Have you ever noticed that line breaks behave differently on Windows and Linux? Here's how to fix it.

Have you ever sent a text file created on a Linux system to someone complaining about it looking wrong on macOS or Windows? This may be because these systems treat line endings differently. Fortunately, this can be easily fixed with a few utilities: Dos2Unix and Unix2Dos.

What's wrong with line ends?

One difference between Windows and Linux that could make files difficult to exchange is the way line endings are counted. This goes back to the time when computers used teletypewriters for input and output, which were effectively automatic typewriters.

A new line, also called a line feed, advances the paper one line and the carriage return moves to the beginning of the line. Command line interfaces that follow this line break interpretation convention.

Windows inherited the MS-DOS convention of counting a new line and a carriage return as one line, while Linux continued the Unix tradition of counting only line breaks as new lines.

In most cases, text editors are smart enough to recognize files created on different systems and adjust the display accordingly. However, problems can occasionally arise. You might be trying to run a script and the interpreter might throw an error, expecting the lines to end differently.

Using Dos2Unix and Unix2Dos

Fortunately, there are a few utilities that you can use to convert line endings in files between formats. They are called Dos2Unix and Unix2Dos.

Although these utilities are common in many Linux installations, you can use the standard package manager to download them if they are not installed on your system.

To convert a file created on a Windows system to Linux, use dos2unix::

dos2unix file

…Where file is the name of the file you want to convert. This program converts the file from DOS line breaks to existing Unix lines, as the name suggests. If you want to convert a copy of the file, use the -n Possibility:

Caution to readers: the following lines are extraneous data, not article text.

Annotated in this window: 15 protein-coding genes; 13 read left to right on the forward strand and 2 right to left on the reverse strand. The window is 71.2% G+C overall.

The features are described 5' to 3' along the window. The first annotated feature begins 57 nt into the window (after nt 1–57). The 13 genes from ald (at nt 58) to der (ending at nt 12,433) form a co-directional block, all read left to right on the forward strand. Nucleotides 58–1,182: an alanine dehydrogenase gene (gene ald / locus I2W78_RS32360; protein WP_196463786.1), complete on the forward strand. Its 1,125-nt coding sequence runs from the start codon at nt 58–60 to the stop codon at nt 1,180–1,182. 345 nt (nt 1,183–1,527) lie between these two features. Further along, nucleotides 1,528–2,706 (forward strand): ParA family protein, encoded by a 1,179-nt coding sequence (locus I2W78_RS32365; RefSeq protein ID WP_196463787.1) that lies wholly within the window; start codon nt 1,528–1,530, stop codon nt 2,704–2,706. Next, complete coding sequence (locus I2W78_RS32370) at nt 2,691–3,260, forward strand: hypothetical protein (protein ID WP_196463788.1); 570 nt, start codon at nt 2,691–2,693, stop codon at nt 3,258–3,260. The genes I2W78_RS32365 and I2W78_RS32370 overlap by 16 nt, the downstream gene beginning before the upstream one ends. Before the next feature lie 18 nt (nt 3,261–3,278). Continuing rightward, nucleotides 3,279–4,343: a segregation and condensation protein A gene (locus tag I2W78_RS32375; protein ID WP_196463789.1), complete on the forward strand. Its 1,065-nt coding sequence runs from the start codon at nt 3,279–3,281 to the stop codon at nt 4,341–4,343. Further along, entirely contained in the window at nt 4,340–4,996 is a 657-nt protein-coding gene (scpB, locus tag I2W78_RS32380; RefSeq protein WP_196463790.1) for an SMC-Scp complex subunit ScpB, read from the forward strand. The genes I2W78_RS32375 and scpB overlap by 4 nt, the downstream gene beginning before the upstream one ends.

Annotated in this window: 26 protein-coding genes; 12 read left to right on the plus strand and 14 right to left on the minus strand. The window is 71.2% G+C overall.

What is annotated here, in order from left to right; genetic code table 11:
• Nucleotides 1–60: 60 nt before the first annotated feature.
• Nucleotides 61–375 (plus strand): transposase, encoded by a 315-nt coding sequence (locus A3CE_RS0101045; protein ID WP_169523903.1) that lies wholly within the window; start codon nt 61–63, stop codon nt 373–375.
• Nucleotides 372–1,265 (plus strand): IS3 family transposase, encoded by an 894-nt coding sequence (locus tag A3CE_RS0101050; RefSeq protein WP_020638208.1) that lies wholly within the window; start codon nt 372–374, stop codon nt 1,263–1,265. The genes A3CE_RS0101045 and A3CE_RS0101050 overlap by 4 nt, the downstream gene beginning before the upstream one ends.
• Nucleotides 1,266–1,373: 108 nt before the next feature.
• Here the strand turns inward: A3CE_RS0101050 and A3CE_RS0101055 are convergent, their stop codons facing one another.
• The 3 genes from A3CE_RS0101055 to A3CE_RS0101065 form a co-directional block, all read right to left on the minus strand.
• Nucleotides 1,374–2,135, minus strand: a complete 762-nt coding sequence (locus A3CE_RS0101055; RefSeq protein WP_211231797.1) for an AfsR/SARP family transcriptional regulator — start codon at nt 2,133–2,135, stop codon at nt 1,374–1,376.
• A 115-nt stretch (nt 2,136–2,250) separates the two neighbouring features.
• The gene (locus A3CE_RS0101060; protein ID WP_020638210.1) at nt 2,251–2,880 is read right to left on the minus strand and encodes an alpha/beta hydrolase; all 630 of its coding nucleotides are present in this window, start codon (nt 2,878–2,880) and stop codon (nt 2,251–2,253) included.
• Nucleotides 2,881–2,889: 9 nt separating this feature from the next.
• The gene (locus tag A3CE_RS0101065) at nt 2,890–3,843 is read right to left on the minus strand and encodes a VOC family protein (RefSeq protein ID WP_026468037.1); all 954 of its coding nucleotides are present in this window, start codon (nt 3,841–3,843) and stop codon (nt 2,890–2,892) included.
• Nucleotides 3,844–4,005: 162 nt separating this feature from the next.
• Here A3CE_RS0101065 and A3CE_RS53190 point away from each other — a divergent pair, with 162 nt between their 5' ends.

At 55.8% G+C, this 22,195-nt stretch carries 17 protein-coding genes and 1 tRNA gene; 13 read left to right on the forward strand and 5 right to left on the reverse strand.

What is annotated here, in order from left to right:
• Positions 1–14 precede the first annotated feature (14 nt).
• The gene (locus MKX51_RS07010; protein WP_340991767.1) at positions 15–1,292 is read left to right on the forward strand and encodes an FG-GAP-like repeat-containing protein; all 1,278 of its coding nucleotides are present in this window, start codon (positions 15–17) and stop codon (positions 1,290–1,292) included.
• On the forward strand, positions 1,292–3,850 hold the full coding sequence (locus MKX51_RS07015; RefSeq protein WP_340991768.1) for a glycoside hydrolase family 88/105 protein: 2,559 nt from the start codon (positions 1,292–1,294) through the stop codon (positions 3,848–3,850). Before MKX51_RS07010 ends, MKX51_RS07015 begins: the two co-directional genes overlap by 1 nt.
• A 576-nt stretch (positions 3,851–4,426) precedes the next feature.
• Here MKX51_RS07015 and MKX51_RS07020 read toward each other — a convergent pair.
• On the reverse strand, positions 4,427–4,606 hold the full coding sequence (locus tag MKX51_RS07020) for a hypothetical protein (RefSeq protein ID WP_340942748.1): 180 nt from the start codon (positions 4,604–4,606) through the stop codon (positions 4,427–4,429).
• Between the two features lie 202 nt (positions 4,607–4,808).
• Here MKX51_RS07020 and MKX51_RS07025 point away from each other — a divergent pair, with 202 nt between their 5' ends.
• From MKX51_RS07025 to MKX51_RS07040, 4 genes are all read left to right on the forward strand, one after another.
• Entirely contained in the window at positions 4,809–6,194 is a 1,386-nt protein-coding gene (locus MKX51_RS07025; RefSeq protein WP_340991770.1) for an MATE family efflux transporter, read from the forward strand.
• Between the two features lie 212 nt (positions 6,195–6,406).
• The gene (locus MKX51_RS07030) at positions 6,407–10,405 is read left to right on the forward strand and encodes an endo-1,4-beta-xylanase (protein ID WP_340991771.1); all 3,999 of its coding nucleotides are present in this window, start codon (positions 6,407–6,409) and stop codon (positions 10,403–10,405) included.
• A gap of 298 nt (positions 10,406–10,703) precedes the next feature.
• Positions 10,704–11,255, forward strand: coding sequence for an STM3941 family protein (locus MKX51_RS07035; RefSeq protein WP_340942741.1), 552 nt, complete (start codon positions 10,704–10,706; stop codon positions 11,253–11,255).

dos2unix -n file1 file2

…Where File1 and File2 are the names of the Original file and the Output file. The unix2dos command works the same way and uses the same arguments.

An alternative option is to use a text editor on Linux or Windows to convert files, as these can also recognize and change the behavior at the end of a line.

Related: Unix vs. Linux: The Differences Between and Why It Matters

Now your text files will look right on every system

This pair of utilities can be used to ensure that any text file will work on Windows or Linux. Fixing line breaks is now easier than ever with dos2unix and unix2dos.

In the real world, Linux and Windows users often need to share files. Fortunately, this is very easy to do these days.

Transfer and share files between Windows and Linux

Are you switching from Windows to Linux and need to copy data? Use these tricks to transfer or share files from Windows to Linux.

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About the author

David Delony
(27 articles published)

David is a freelance writer living in the Pacific Northwest but originally from the Bay Area. He has been a technology enthusiast since childhood. David's interests include reading, watching quality TV shows and movies, retro games, and collecting records.

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By David Delony

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